The Legends of the Jews— Volume 3: From the Exodus to the Death of Moses

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Author: Louis Ginzberg

Balaam’s Wicked Counsel

Although Balaam had not been able to fulfil Balak’s wish and curse Israel, still he did not leave him before giving him advice as to how he might bring ruin to Israel, saying: "The God of this people loathes unchastity; but they are very eager to possess linen garments. Pitch tents, then, and at their entrances have old women offer these articles for sale. Induce them in this way to enter the interior of the tents where they will be surprised by young harlots, who will seduce them to unchastity, so that God may punish them for their sin." [785]

"Throw the stick up in the air it will always return to its original place." The Moabite nation that owes its existence to the illegal relations of Lot with his daughter could not deny its origin, and followed Balaam’s counsel to tempt Israel to unchastity. They pitched tents, filled them with pretty women, whom they provided with valuable things, and had old women take up their posts at the doors of the tents, whose task it was to lure the passing Israelites into the interior. If an Israelite passed to buy something of the Moabites, the old women at the entrance to the tent would thus address him, "Dost thou not wish to buy linen garments that were made in Bet-Shan?" Then they would show him a sample of the goods, and name the price, and finally add, "Go within, and thou wilt see wares still more beautiful." If he went within, he was received by a young woman who was richly adorned and perfumed, who would at first set for him a price much lower than the value of the goods, and then invite him to do as if he were at home, and to choose the article he liked best. While he sat there, he was treated with wine, and the young woman invited him to drink with the words: "Why do we love ye while you hate us? Are we not all descendants of one man? Was not Terah our ancestor as much as yours? If thou wilt not eat of our sacrifices or what we have cooked, here are calves and fowl that thou mayest slaughter in accordance with thy law." But as soon as the Israelite had allowed himself to be persuaded to drink, he was absolutely in the hands of the shameless woman. Intoxicated with wine, his passion for the woman was soon kindled, but she agreed to satisfy his desires only after he had first worshipped Peor, the god of the Moabites. Now the worship of this idol consisted in nothing else than the complete baring of the body, hence the Israelites, seeing no evil in it, declared themselves willing to follow the summons of the Moabite women; and in this way they were seduced both to unchastity and to idolatry by the Moabite women. At first the men were ashamed and committed this whoredom with the Moabite women in secret, but they soon lost this feeling of shame and betook themselves two by two to their lewd actions. [786]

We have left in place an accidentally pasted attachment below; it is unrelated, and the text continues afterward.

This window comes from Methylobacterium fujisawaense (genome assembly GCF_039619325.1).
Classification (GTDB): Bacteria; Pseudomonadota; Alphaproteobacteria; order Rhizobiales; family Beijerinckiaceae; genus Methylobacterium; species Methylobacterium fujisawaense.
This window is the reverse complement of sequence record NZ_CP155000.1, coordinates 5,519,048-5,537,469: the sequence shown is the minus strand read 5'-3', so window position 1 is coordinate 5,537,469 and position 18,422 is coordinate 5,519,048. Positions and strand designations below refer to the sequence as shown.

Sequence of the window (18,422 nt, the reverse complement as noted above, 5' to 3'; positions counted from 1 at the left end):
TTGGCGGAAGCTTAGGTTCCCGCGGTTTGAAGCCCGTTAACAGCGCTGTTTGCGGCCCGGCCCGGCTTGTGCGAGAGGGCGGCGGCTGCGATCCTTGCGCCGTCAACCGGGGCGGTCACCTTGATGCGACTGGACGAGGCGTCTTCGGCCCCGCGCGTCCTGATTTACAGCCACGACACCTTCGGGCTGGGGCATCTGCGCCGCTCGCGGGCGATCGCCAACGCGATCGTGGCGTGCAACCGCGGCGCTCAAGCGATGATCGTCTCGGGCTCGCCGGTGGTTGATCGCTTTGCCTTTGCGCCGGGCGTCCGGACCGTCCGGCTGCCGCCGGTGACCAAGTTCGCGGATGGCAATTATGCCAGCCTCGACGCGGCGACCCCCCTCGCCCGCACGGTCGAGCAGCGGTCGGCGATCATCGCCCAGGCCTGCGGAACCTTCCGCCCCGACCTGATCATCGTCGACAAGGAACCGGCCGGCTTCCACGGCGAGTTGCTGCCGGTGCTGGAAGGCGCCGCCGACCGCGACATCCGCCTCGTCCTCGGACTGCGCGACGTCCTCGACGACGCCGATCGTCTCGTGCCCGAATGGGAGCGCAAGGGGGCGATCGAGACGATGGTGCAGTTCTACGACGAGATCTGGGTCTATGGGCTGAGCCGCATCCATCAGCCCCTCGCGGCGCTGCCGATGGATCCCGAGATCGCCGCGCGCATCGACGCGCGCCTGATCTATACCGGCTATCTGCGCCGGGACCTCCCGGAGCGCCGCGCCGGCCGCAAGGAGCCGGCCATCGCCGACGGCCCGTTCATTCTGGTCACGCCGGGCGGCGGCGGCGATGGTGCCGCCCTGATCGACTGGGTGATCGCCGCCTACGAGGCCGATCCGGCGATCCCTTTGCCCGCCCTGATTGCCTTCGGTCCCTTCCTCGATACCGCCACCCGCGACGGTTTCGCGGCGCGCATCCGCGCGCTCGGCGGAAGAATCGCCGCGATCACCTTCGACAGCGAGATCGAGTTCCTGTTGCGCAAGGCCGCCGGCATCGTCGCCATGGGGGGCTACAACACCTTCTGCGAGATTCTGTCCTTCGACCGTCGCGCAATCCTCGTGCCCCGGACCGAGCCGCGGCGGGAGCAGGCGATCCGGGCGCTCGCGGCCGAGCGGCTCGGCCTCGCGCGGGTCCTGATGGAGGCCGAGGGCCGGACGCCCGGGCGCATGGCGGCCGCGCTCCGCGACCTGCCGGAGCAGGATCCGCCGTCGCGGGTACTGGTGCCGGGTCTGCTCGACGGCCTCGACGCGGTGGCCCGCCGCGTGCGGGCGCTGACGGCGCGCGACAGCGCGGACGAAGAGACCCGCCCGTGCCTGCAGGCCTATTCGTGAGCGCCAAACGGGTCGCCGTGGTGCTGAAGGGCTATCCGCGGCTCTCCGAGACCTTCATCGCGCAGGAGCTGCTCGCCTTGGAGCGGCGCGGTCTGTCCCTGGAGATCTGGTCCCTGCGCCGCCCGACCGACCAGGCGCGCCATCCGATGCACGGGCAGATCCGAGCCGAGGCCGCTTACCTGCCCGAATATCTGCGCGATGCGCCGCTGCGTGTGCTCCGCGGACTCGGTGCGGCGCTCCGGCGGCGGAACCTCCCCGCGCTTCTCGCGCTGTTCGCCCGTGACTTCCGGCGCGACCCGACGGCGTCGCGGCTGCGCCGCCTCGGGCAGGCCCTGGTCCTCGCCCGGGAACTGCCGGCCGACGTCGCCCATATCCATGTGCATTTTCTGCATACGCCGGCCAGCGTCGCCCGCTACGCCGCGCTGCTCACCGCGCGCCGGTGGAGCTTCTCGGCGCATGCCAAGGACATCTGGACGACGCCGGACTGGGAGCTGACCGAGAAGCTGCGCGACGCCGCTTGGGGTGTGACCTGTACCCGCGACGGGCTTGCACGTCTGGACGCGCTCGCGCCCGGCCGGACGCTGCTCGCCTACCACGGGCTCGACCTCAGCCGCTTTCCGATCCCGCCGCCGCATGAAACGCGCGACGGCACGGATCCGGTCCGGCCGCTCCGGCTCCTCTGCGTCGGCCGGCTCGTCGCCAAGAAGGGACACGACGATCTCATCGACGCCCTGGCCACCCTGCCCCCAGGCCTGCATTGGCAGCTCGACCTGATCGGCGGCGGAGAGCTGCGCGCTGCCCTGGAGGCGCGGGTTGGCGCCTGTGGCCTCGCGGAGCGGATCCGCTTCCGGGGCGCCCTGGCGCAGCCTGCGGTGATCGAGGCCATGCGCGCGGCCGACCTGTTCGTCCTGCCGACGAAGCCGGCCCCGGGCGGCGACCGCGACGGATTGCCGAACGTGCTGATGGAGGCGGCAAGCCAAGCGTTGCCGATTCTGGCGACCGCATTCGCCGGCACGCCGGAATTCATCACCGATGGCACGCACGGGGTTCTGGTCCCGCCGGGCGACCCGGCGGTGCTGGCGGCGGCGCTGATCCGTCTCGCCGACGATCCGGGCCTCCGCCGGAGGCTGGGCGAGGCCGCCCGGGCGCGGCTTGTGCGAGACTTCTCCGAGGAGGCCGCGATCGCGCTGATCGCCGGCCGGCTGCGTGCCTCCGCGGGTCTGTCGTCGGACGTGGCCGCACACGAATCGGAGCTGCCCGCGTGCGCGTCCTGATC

Israel’s moral degeneration is to be partly explained by this, that the place where they found themselves was apt to tempt them to lewdness. For there are springs whose waters have various effects upon those who partake of them. One kind of water strengthens, another weakens; one makes beautiful, another makes ugly; one makes chaste, another brings about lewdness. Now there was in Shittim, where the Israelites then dwelt, the "Well of Lewdness," out of which the inhabitants of Sodom had erstwhile fetched water, but from which, since the destruction of the sinful cities, no one had drunk, and for this reason the people had until then been chaste. But Israel, as soon as they tasted of this water, gave up their chaste manner of life. This disastrous spring will lose its force only in the Messianic time when God will cause it to dry up. [787]

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Chicago: Louis Ginzberg, "Balaam’s Wicked Counsel," The Legends of the Jews— Volume 3: From the Exodus to the Death of Moses, trans. Rodwell, J. M. in The Legends of the Jews—Volume 3: From the Exodus to the Death of Moses Original Sources, accessed April 25, 2018, http://www.originalsources.com/Document.aspx?DocID=CZ2B7PVB5HGG47G.

MLA: Ginzberg, Louis. "Balaam’s Wicked Counsel." The Legends of the Jews— Volume 3: From the Exodus to the Death of Moses, translted by Rodwell, J. M., in The Legends of the Jews—Volume 3: From the Exodus to the Death of Moses, Original Sources. 25 Apr. 2018. www.originalsources.com/Document.aspx?DocID=CZ2B7PVB5HGG47G.

Harvard: Ginzberg, L, 'Balaam’s Wicked Counsel' in The Legends of the Jews— Volume 3: From the Exodus to the Death of Moses, trans. . cited in , The Legends of the Jews—Volume 3: From the Exodus to the Death of Moses. Original Sources, retrieved 25 April 2018, from http://www.originalsources.com/Document.aspx?DocID=CZ2B7PVB5HGG47G.